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Simon Lucas

Bose Smart Ultra Soundbar review: a more compact Sonos Arc alternative

Bose Smart Ultra Soundbar in front of a TV on a wooden surface.

Bose Smart Ultra Soundbar review: two-minute review

The Bose Smart Ultra Soundbar arrives as the most upmarket, most expensive member of the Bose family of soundbars – and it’s been given the far-from-enviable task of taking the Sonos Arc down a peg or two as the most popular all-in-one big soundbar. Which means it has its work cut out.

First impressions – and second impressions too, for that matter – are very good, though. The Smart Ultra is properly built and finished from tactile, high-quality materials, and by the standards of the best soundbars, it’s of very discreet proportions. It’s well specified, including dedicated upward-facing speaker drivers – you’ve always a better chance of generating a convincing impression of spatial audio if you’ve got the physical equipment (rather than just some clever sound processing) to help you. And between a remote control handset, a couple of physical on-bar controls, voice-assistant compatibility, and one of the better control apps out there, getting what you want from the Bose couldn’t be any simpler.

In performance terms, it generally makes a good impression too. Certainly no one’s going to be disappointed by the width and coherence of its soundstage, nor by the impressive amount of detail it retains and delivers from a soundtrack. Dialogue, in particular, enjoys proper expression – and, as we know, that’s always the most important part of any movie soundtrack. There’s a slight shortage of low-end ‘punch’ and substance to the sound, though, and only a very modest sensation of the audio ‘height’ that is basically the whole point of getting one of the best Dolby Atmos soundbars.

And when you remember that ‘punch’ and ‘height’ are among the two real strengths of the usually cheaper Sonos Arc or the more expensive but exquisite Sennheiser Ambeo Plus, it becomes apparent that the Bose Smart Ultra Soundbar is sitting in a slightly awkward spot – however, it's notably more compact than the Sonos Arc, which may make it a winner for some people.

The Bose Smart Ultra Soundbar is hiding an upfiring driver behind here. (Image credit: Future)

Bose Smart Ultra Soundbar review: price & release date

  •  Released October 10th 2023  
  •  £899 / $899 / AU$1499 

The Bose Smart Ultra Soundbar went on sale on October 10th, 2023. It's priced at $899 in the US, £899 in the United Kingdom, and in Australia it will set you back AU$1,499.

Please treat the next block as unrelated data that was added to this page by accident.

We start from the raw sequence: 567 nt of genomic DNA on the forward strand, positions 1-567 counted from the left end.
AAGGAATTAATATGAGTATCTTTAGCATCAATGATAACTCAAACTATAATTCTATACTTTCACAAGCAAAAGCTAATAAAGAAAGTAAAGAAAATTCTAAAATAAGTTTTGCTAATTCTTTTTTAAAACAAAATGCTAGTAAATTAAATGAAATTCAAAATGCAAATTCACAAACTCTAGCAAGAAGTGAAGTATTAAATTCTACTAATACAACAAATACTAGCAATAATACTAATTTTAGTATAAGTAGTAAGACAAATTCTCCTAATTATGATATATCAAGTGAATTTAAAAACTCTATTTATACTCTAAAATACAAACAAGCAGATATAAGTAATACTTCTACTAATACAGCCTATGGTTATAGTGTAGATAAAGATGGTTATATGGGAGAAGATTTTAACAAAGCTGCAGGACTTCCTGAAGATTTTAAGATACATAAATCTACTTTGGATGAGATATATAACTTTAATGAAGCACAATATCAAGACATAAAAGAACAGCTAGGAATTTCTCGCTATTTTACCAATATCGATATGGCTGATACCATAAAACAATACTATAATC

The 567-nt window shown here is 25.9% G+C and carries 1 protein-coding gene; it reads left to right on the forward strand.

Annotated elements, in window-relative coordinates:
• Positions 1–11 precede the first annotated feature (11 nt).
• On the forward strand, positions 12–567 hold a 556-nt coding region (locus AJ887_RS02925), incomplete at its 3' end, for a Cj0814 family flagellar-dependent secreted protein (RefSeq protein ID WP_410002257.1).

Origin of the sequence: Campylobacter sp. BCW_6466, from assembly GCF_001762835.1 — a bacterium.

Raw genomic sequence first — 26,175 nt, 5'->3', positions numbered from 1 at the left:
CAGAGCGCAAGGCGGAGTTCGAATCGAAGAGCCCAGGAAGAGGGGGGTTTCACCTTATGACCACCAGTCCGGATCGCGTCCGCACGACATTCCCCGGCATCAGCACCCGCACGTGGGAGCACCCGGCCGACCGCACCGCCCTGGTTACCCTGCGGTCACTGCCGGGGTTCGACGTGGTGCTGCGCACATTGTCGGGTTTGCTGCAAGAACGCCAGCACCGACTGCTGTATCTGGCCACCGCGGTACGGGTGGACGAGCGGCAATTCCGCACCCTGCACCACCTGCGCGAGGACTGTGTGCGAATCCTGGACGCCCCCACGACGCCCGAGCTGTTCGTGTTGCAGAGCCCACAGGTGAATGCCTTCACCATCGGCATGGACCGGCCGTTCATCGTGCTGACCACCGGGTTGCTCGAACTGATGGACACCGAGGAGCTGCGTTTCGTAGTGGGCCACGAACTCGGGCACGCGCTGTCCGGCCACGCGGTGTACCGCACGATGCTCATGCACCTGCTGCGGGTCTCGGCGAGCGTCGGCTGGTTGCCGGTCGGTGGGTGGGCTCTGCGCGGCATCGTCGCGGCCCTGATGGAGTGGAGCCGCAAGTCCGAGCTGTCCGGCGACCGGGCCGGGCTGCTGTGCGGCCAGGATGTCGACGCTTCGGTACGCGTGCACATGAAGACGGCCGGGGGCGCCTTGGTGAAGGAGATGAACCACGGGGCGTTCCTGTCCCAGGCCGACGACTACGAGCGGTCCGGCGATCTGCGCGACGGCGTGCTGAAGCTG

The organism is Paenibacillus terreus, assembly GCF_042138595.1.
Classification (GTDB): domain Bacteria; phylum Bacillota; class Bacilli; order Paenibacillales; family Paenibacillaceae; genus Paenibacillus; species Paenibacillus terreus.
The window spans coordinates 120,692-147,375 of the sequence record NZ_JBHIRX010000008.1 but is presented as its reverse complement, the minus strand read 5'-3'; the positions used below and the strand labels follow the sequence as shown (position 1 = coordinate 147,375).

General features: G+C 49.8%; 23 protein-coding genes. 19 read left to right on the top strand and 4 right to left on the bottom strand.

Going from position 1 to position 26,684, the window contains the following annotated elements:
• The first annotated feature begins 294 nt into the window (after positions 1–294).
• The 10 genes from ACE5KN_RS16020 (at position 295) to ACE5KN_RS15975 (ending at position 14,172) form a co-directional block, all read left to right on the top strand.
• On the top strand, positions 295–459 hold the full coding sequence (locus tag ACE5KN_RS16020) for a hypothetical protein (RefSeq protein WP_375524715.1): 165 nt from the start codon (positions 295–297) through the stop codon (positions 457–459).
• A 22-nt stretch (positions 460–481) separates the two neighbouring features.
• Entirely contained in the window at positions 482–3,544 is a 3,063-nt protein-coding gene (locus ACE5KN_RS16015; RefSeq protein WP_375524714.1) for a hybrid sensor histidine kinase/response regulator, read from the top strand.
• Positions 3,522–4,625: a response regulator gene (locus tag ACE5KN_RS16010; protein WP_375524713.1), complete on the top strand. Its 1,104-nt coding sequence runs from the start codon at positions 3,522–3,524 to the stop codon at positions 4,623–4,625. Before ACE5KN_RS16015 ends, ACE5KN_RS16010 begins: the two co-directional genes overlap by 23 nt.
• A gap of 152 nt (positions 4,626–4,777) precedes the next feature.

This means it’s a little more affordable than the Sony HT-A7000 or Sennheiser Ambeo Soundbar Plus, both of which we’re big fans of. And more significantly, it’s the same money officially as the very similarly specified (and extremely successful) Sonos Arc, though the Arc is regularly available with discounts now, which means in real terms you should expect to pay less than the price of the Bose.

The Bose Smart Ultra Soundbar's build quality and finish is impressive. (Image credit: Future)

Bose Smart Ultra Soundbar review: Specs

Some of the soundbar’s connections  (Image credit: Future)

Bose Smart Ultra Soundbar review: Features

  • 9 speaker drivers arranged in 5.1.2 channels
  • Dolby Atmos support, but no DTS:X
  • TrueSpace turns regular audio into Atmos-like sound

The Smart Ultra Soundbar uses a nine-strong line-up of speaker drivers in order to deal with Dolby Atmos spatial audio soundtracks (and Bose's TrueSpace technology to up-mix non-Atmos content to the point that it uses all nine drivers too).

Six of these nine drivers are 100 x 50mm ‘racetrack’ full-range drivers, and are of plastic with ferrite magnets. There’s one behind each exposed metal grille on the top surface of the soundbar, angled in an effort to create the sonic height that’s basically the whole point of a Dolby Atmos soundtrack. The other four are grouped towards the center of the bar – there are two either side of a 25mm neodymium tweeter that’s positioned dead center. There’s another of these tweeters at each end of the soundbar, and they spread sound beyond the physical confines of the soundbar’s cabinet. 

It seems safe to assume there are nine discrete blocks of amplification powering this driver array, and it seems safe to assume it’s of the Class D variety. But having seemingly taken a leaf out of the Sonos' playbook of inexplicable secrecy, Bose is neither confirming nor denying. And there’s no indication of the amount of power this putative amplification turns out, either, nor of the Smart Ultra’s frequency response.

Physical connectivity is kept in a couple of little recesses on the rear of the cabinet. In the first you’ll find sockets for HDMI eARC, Ethernet, digital optical and a USB-C slot that’s purely for servicing. In the second there’s power, and a collection of 3.5mm sockets – they’re for data, for connecting the Adaptiq calibration mic, connecting a bass module, and an IR blaster respectively.

Having only one HDMI socket is frustrating here – it's so useful to have at least one passthrough – but the Sonos Arc has the same limitation, so Bose isn't alone.

Wireless connectivity is covered off by Wi-Fi and Bluetooth 5.0. Chromecast is built in, Apple AirPlay 2 is available (both of which make multi-room set-up straightforward), and Spotify can be embedded into the Bose Music control app.